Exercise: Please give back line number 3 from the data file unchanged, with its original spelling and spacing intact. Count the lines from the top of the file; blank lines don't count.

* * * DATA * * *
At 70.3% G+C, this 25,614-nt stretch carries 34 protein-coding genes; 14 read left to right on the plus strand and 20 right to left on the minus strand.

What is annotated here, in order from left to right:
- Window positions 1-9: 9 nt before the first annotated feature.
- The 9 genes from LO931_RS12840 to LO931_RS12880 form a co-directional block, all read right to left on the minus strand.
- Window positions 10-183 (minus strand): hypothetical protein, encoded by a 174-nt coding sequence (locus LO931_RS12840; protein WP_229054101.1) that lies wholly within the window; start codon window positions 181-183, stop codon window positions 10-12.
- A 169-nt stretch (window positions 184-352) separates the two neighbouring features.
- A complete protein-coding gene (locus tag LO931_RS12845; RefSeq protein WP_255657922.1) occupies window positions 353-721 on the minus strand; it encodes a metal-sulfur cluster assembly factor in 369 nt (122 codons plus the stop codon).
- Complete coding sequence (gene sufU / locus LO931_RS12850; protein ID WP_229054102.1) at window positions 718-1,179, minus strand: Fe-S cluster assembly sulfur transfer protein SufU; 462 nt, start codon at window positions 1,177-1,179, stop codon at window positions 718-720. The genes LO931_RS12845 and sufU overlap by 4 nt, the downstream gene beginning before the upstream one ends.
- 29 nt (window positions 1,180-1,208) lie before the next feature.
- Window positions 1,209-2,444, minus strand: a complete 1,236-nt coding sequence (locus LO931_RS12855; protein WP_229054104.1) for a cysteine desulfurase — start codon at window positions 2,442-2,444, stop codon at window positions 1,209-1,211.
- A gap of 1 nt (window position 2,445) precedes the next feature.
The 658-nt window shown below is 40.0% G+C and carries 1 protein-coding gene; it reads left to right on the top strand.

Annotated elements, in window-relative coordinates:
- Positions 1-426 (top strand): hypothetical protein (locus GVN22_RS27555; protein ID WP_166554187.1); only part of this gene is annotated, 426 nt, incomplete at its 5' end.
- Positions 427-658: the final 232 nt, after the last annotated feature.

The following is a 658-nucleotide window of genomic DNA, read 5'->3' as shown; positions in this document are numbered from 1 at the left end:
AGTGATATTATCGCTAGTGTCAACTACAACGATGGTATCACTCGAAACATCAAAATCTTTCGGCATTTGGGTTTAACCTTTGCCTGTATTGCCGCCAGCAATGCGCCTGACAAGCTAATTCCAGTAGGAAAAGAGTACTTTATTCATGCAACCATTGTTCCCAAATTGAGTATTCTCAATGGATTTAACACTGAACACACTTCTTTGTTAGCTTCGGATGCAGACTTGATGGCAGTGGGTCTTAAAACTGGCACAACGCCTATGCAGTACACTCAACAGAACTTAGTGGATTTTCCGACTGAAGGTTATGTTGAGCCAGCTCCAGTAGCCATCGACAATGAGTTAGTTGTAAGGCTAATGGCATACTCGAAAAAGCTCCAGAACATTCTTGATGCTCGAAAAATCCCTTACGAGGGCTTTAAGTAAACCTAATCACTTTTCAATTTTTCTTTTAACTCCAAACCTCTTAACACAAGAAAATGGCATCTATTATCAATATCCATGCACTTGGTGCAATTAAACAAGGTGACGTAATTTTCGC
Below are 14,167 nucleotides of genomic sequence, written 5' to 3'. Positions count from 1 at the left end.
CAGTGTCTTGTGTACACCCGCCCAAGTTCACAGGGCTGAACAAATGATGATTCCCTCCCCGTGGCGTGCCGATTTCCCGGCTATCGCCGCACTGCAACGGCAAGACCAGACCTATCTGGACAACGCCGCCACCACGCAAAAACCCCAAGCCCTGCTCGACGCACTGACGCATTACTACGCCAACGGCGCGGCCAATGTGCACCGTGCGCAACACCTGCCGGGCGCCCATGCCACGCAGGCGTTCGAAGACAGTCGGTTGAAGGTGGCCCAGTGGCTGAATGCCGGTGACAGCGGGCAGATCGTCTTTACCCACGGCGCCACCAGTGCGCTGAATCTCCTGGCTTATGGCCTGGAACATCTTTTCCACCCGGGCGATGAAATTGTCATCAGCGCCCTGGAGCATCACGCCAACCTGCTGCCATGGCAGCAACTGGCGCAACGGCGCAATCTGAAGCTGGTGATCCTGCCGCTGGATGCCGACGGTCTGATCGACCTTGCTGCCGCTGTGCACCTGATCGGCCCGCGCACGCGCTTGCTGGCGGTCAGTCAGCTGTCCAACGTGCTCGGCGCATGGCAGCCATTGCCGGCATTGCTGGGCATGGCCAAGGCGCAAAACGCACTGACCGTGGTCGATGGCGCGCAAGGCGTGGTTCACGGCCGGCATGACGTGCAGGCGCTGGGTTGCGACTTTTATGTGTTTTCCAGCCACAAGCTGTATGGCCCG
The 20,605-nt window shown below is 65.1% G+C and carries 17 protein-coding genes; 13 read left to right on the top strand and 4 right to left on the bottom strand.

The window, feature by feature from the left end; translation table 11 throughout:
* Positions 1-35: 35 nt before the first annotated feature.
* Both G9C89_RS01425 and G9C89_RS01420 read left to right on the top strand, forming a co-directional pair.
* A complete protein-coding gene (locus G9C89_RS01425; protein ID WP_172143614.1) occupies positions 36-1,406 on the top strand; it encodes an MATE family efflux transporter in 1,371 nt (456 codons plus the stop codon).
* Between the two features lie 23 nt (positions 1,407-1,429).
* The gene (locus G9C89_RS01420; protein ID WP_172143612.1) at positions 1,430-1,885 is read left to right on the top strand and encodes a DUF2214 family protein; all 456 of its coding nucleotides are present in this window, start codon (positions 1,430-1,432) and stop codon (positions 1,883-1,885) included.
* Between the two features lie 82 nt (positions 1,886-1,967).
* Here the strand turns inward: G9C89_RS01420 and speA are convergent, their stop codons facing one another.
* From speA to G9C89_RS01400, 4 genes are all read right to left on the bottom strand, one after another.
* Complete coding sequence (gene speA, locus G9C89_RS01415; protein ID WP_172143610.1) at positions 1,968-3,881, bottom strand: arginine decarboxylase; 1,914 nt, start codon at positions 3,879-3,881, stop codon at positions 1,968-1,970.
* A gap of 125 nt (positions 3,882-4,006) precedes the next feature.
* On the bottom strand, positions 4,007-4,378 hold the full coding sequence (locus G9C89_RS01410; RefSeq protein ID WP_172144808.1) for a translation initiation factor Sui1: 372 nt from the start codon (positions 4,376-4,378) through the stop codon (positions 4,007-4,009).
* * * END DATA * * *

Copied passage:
- Window positions 1-9: 9 nt before the first annotated feature.